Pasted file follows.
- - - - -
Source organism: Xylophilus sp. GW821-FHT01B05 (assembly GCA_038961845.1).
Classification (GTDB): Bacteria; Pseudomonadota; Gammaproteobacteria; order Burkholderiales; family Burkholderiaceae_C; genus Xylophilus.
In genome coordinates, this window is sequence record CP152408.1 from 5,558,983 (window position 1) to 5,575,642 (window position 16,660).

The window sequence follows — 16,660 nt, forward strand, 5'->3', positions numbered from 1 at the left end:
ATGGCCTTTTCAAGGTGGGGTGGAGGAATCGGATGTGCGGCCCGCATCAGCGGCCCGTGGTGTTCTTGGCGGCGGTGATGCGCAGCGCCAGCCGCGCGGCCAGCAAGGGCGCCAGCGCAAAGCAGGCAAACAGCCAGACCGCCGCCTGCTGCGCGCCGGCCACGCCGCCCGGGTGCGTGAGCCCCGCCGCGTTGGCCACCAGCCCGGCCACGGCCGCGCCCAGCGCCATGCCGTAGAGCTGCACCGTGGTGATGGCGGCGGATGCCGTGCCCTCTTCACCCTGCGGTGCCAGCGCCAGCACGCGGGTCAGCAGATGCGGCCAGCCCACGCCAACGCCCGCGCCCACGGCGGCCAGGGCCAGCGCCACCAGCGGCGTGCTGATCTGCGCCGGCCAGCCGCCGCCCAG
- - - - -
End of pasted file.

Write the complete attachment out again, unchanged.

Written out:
Source organism: Xylophilus sp. GW821-FHT01B05 (assembly GCA_038961845.1).
Classification (GTDB): Bacteria; Pseudomonadota; Gammaproteobacteria; order Burkholderiales; family Burkholderiaceae_C; genus Xylophilus.
In genome coordinates, this window is sequence record CP152408.1 from 5,558,983 (window position 1) to 5,575,642 (window position 16,660).

The window sequence follows — 16,660 nt, forward strand, 5'->3', positions numbered from 1 at the left end:
ATGGCCTTTTCAAGGTGGGGTGGAGGAATCGGATGTGCGGCCCGCATCAGCGGCCCGTGGTGTTCTTGGCGGCGGTGATGCGCAGCGCCAGCCGCGCGGCCAGCAAGGGCGCCAGCGCAAAGCAGGCAAACAGCCAGACCGCCGCCTGCTGCGCGCCGGCCACGCCGCCCGGGTGCGTGAGCCCCGCCGCGTTGGCCACCAGCCCGGCCACGGCCGCGCCCAGCGCCATGCCGTAGAGCTGCACCGTGGTGATGGCGGCGGATGCCGTGCCCTCTTCACCCTGCGGTGCCAGCGCCAGCACGCGGGTCAGCAGATGCGGCCAGCCCACGCCAACGCCCGCGCCCACGGCGGCCAGGGCCAGCGCCACCAGCGGCGTGCTGATCTGCGCCGGCCAGCCGCCGCCCAG